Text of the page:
A few weeks ago I was offered the opportunity to view a stockpile of ivory in Tanzania. So many of tusks in that stockpile were the result of illegal poaching. It was a grim reminder of the many thousands of elephants who had been killed.
It was also a stark and horrifying reminder of the global criminal network that profits on the back of it. The rows-upon-rows of tusks could have quite easily been drugs or guns, or bundles of laundered cash.
This trade has become the fourth largest criminal trafficking enterprise in the world, with billions of pounds flowing into the black market.
We cannot afford for this fight to be a priority solely for conservationists any more.
It is an issue for all of us.
We need to take these criminals on from every direction. One particularly vital way is to follow the money.
Much of this criminal activity takes advantage of everyday banking facilities. And that is why we are all here today.
You are all on the front line.
Those of you around this table are the people tasked with delivering this agenda in your organisations. And your organisations are around this table because you are leaders on the world stage.
I very much hope that this group will be the start of a united effort that will grow in size, in global-reach, & in strength & power.
Thank you for being the founding members of this taskforce & this declaration.
By disrupting the income of the illegal wildlife trade, we can disrupt a global criminal enterprise that brings great harm to communities all around the world.
And we will be part of something that protects wildlife for future generations.
The Mansion House Declaration is a clear demonstration of your collective commitment to tackle the illegal wildlife trade with the severity of any other financial crime.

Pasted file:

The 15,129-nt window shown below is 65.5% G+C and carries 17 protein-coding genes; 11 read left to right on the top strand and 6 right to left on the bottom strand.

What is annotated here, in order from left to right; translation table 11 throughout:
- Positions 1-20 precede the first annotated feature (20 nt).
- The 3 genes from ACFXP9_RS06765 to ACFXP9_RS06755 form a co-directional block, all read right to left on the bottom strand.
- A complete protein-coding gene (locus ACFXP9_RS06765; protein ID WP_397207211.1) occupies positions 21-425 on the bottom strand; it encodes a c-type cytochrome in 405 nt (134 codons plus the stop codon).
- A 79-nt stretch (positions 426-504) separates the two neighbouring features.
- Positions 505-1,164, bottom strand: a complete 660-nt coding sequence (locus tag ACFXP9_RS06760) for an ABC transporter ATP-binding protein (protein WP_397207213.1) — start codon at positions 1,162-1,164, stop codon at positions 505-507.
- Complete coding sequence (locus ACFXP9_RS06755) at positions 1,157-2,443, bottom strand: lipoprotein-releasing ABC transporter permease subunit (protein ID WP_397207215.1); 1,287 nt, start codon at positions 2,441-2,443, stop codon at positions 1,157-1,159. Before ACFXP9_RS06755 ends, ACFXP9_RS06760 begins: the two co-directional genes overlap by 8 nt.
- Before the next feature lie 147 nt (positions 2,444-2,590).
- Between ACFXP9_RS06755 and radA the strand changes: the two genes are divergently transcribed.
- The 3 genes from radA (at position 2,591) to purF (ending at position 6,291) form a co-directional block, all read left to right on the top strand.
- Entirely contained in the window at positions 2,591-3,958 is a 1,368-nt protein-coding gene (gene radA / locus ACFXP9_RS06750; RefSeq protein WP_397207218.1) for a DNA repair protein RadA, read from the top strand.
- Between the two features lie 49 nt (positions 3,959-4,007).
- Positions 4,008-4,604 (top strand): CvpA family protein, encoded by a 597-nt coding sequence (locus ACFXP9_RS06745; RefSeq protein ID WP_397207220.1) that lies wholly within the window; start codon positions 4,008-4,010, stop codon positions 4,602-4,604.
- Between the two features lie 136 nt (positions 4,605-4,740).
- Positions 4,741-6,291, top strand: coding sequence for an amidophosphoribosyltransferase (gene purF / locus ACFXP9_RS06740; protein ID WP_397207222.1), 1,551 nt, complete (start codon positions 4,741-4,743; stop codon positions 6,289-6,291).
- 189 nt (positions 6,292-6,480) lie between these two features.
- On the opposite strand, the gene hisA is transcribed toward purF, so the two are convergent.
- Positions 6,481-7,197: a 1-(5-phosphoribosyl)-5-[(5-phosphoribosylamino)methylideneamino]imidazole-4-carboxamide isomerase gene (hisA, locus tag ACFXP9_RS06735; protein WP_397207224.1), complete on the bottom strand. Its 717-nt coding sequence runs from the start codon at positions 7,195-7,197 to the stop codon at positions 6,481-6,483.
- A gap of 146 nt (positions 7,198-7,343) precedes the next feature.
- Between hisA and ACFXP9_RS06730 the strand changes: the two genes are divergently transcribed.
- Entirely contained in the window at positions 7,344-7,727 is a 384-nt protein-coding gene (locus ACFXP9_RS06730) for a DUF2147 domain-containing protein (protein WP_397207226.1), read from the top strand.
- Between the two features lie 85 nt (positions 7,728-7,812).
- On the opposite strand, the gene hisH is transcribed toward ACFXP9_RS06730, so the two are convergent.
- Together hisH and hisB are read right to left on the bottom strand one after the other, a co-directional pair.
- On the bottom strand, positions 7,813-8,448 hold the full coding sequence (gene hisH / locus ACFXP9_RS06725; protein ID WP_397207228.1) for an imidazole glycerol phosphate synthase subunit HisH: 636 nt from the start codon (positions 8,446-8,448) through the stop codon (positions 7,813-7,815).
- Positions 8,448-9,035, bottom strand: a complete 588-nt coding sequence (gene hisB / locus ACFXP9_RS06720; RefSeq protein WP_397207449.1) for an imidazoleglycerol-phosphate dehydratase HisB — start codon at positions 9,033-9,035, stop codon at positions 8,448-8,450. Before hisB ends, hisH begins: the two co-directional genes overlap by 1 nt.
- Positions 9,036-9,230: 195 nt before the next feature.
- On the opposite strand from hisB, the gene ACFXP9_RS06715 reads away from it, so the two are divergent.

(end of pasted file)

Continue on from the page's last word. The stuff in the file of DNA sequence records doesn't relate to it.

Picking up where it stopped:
Everybody's presence here today is a concrete demonstration of how the private sector, Government, NGOs & law enforcement are committed to working together.
You are recognising that the illegal wildlife trade is a serious organised crime that cannot be ignored.
I very much look forward to hearing today how you plan to work together on a coordinated strategy, share best practise across the finance industry, & ensure you have the maximum possible impact.
Thank you very much."
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Queen of the Elephants by Mark Shand ((1951 – 2014).
Mark Shand trekked 300 miles across East Benghal & Assam on the back of an elephant with Parbato Barua, the foremost & only female elephant trainer in all India. This book describes the experiences shared during this remarkable journey - joining a government 'elephant squad' together with local villagers to chase a band of wild elephants off a tea estate, & making a stop at Parbati's ancestral home, now a virtual shrine to her father's lifelong work with elephants. The importance of this ancient knowledge becomes clear: if not preserved, the Asian elephant stands an even greater chance of disappearing altogether.
Mark Sand was the brother of Camilla, Duchess of Cornwall. He was a British travel writer & conservationist, & was the author of four travel books & as a BBC conservationist, appeared in documentaries related to his journeys, most of which centered on the survival of Elephants. He was the chairman of Elephant Family, a wildlife foundation, which he co-founded in 2002.